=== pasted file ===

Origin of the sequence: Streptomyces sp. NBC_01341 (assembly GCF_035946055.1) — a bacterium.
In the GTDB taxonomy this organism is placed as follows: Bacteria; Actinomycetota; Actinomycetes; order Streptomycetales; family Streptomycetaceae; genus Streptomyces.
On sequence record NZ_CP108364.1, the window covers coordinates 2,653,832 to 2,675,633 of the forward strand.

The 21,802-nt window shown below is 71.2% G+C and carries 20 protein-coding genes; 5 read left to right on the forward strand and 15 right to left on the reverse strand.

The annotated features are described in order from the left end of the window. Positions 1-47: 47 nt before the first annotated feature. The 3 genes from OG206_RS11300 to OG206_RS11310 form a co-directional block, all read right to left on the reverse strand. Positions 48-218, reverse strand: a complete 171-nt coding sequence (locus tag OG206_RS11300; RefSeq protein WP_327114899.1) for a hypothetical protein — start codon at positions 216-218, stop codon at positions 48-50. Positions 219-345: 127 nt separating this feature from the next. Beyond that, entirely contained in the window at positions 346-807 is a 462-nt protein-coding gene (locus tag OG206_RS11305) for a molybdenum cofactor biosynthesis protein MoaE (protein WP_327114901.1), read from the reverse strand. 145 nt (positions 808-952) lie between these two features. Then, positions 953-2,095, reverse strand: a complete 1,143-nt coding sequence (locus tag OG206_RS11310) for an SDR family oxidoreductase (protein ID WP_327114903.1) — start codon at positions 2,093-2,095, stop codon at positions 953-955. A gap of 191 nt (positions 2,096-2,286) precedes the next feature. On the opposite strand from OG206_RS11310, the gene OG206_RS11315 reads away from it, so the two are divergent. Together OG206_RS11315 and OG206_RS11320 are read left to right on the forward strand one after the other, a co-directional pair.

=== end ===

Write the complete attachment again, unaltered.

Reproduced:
Origin of the sequence: Streptomyces sp. NBC_01341 (assembly GCF_035946055.1) — a bacterium.
In the GTDB taxonomy this organism is placed as follows: Bacteria; Actinomycetota; Actinomycetes; order Streptomycetales; family Streptomycetaceae; genus Streptomyces.
On sequence record NZ_CP108364.1, the window covers coordinates 2,653,832 to 2,675,633 of the forward strand.

The 21,802-nt window shown below is 71.2% G+C and carries 20 protein-coding genes; 5 read left to right on the forward strand and 15 right to left on the reverse strand.

The annotated features are described in order from the left end of the window. Positions 1-47: 47 nt before the first annotated feature. The 3 genes from OG206_RS11300 to OG206_RS11310 form a co-directional block, all read right to left on the reverse strand. Positions 48-218, reverse strand: a complete 171-nt coding sequence (locus tag OG206_RS11300; RefSeq protein WP_327114899.1) for a hypothetical protein — start codon at positions 216-218, stop codon at positions 48-50. Positions 219-345: 127 nt separating this feature from the next. Beyond that, entirely contained in the window at positions 346-807 is a 462-nt protein-coding gene (locus tag OG206_RS11305) for a molybdenum cofactor biosynthesis protein MoaE (protein WP_327114901.1), read from the reverse strand. 145 nt (positions 808-952) lie between these two features. Then, positions 953-2,095, reverse strand: a complete 1,143-nt coding sequence (locus tag OG206_RS11310) for an SDR family oxidoreductase (protein ID WP_327114903.1) — start codon at positions 2,093-2,095, stop codon at positions 953-955. A gap of 191 nt (positions 2,096-2,286) precedes the next feature. On the opposite strand from OG206_RS11310, the gene OG206_RS11315 reads away from it, so the two are divergent. Together OG206_RS11315 and OG206_RS11320 are read left to right on the forward strand one after the other, a co-directional pair.